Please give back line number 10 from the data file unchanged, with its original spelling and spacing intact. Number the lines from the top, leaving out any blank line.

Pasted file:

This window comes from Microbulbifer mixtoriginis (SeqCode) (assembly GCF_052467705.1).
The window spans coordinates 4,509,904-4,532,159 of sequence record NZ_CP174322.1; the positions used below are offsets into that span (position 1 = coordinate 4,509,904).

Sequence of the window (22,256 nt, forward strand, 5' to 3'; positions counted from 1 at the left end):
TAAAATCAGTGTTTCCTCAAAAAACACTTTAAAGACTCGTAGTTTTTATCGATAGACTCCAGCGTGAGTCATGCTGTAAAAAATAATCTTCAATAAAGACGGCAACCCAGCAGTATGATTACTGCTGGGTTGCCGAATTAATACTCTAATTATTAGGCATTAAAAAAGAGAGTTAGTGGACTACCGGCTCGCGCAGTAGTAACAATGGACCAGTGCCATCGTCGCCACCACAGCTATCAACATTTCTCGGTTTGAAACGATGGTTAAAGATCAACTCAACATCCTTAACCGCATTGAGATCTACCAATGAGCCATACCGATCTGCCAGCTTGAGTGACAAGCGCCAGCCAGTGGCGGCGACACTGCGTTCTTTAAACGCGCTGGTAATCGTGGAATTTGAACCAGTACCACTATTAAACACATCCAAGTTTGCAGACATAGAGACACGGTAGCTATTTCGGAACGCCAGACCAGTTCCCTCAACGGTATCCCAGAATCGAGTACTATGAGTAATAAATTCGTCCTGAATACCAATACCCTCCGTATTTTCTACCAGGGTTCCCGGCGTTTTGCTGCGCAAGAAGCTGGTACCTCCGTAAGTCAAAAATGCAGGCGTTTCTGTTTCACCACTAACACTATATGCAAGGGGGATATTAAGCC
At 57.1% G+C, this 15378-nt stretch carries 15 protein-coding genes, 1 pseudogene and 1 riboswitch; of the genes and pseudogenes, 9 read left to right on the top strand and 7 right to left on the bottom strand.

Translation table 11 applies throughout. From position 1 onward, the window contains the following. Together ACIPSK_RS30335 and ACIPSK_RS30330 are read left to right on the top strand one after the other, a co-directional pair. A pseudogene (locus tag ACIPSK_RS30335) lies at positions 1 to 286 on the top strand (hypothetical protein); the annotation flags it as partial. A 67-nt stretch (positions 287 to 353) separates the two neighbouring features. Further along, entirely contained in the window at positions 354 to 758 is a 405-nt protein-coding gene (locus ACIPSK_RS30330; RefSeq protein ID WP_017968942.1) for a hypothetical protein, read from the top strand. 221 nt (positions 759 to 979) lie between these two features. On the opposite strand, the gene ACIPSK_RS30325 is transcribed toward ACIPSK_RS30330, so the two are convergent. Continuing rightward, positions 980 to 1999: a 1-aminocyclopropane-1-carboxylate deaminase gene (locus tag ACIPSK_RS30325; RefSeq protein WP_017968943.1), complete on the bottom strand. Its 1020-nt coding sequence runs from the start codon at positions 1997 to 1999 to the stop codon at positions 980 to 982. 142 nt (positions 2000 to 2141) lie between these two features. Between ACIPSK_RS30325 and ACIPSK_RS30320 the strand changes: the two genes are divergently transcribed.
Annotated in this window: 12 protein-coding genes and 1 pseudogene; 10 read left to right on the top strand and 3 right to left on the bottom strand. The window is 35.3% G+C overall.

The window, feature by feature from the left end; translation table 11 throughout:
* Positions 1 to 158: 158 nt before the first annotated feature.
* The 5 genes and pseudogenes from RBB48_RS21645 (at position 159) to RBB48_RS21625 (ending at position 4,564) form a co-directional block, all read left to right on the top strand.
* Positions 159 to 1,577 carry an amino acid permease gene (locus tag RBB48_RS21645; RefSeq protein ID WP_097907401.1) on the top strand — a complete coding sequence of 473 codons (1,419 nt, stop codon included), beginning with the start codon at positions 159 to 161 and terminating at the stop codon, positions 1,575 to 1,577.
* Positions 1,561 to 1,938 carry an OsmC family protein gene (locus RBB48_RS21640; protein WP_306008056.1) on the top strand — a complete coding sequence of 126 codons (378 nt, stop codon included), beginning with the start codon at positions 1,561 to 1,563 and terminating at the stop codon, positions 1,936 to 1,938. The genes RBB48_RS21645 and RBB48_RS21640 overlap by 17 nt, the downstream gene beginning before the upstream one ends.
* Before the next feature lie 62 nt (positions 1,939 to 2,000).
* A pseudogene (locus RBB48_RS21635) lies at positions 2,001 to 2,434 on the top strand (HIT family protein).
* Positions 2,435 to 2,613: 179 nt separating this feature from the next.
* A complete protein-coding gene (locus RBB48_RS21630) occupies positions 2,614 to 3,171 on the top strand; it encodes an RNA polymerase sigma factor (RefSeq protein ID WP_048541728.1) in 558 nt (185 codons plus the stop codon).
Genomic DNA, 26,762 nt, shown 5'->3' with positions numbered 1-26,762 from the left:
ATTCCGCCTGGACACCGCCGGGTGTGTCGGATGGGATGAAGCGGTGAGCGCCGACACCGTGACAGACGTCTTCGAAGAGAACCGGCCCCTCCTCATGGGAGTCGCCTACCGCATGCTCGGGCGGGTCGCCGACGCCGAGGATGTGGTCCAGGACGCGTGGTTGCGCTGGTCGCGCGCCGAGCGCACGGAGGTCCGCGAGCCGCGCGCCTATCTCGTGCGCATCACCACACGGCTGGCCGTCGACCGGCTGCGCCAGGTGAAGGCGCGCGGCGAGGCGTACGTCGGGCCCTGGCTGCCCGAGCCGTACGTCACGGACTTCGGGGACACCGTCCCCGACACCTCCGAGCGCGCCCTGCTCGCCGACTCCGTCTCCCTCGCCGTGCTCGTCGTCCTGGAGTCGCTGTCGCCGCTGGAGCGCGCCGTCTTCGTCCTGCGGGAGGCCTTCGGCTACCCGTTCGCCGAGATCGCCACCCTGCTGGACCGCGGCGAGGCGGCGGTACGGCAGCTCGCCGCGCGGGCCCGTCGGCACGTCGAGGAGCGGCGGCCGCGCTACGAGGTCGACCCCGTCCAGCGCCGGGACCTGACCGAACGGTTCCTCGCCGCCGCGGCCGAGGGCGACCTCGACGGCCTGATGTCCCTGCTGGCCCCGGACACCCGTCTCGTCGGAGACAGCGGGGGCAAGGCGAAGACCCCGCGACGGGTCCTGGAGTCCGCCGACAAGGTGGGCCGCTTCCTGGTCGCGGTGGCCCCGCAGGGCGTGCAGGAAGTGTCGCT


* The 5 genes and pseudogenes from RBB48_RS21645 (at position 159) to RBB48_RS21625 (ending at position 4,564) form a co-directional block, all read left to right on the top strand.